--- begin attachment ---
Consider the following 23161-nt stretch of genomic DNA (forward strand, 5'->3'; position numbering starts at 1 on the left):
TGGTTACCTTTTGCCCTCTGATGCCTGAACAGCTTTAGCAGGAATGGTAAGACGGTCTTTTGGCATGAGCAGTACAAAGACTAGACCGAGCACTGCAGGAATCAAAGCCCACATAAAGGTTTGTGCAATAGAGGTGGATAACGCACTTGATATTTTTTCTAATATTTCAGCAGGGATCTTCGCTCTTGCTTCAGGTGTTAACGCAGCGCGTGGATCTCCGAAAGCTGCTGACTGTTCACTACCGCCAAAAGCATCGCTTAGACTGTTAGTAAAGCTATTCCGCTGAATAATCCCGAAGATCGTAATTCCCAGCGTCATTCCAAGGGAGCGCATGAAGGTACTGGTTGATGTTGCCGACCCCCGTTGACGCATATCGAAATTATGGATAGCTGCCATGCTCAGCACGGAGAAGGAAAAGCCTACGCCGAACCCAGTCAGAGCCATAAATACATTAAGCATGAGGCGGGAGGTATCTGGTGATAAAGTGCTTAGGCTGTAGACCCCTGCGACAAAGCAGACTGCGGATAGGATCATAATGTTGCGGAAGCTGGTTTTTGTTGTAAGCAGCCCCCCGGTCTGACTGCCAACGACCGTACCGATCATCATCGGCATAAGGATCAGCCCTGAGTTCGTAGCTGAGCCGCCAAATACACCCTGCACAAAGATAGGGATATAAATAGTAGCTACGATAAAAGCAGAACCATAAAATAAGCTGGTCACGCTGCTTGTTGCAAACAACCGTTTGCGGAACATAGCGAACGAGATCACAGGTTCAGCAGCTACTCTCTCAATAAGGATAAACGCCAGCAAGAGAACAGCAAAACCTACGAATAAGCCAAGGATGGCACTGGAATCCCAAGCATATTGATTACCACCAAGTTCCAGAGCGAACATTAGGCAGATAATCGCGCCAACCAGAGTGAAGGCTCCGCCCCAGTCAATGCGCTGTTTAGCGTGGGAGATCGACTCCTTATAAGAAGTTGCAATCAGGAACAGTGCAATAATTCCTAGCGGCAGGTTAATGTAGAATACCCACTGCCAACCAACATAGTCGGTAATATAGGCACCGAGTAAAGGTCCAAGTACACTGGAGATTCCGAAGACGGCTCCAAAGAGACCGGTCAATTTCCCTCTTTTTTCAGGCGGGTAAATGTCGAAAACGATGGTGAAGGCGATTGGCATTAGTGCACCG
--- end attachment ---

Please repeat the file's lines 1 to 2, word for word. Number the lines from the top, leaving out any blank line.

Consider the following 23161-nt stretch of genomic DNA (forward strand, 5'->3'; position numbering starts at 1 on the left):
TGGTTACCTTTTGCCCTCTGATGCCTGAACAGCTTTAGCAGGAATGGTAAGACGGTCTTTTGGCATGAGCAGTACAAAGACTAGACCGAGCACTGCAGGAATCAAAGCCCACATAAAGGTTTGTGCAATAGAGGTGGATAACGCACTTGATATTTTTTCTAATATTTCAGCAGGGATCTTCGCTCTTGCTTCAGGTGTTAACGCAGCGCGTGGATCTCCGAAAGCTGCTGACTGTTCACTACCGCCAAAAGCATCGCTTAGACTGTTAGTAAAGCTATTCCGCTGAATAATCCCGAAGATCGTAATTCCCAGCGTCATTCCAAGGGAGCGCATGAAGGTACTGGTTGATGTTGCCGACCCCCGTTGACGCATATCGAAATTATGGATAGCTGCCATGCTCAGCACGGAGAAGGAAAAGCCTACGCCGAACCCAGTCAGAGCCATAAATACATTAAGCATGAGGCGGGAGGTATCTGGTGATAAAGTGCTTAGGCTGTAGACCCCTGCGACAAAGCAGACTGCGGATAGGATCATAATGTTGCGGAAGCTGGTTTTTGTTGTAAGCAGCCCCCCGGTCTGACTGCCAACGACCGTACCGATCATCATCGGCATAAGGATCAGCCCTGAGTTCGTAGCTGAGCCGCCAAATACACCCTGCACAAAGATAGGGATATAAATAGTAGCTACGATAAAAGCAGAACCATAAAATAAGCTGGTCACGCTGCTTGTTGCAAACAACCGTTTGCGGAACATAGCGAACGAGATCACAGGTTCAGCAGCTACTCTCTCAATAAGGATAAACGCCAGCAAGAGAACAGCAAAACCTACGAATAAGCCAAGGATGGCACTGGAATCCCAAGCATATTGATTACCACCAAGTTCCAGAGCGAACATTAGGCAGATAATCGCGCCAACCAGAGTGAAGGCTCCGCCCCAGTCAATGCGCTGTTTAGCGTGGGAGATCGACTCCTTATAAGAAGTTGCAATCAGGAACAGTGCAATAATTCCTAGCGGCAGGTTAATGTAGAATACCCACTGCCAACCAACATAGTCGGTAATATAGGCACCGAGTAAAGGTCCAAGTACACTGGAGATTCCGAAGACGGCTCCAAAGAGACCGGTCAATTTCCCTCTTTTTTCAGGCGGGTAAATGTCGAAAACGATGGTGAAGGCGATTGGCATTAGTGCACCG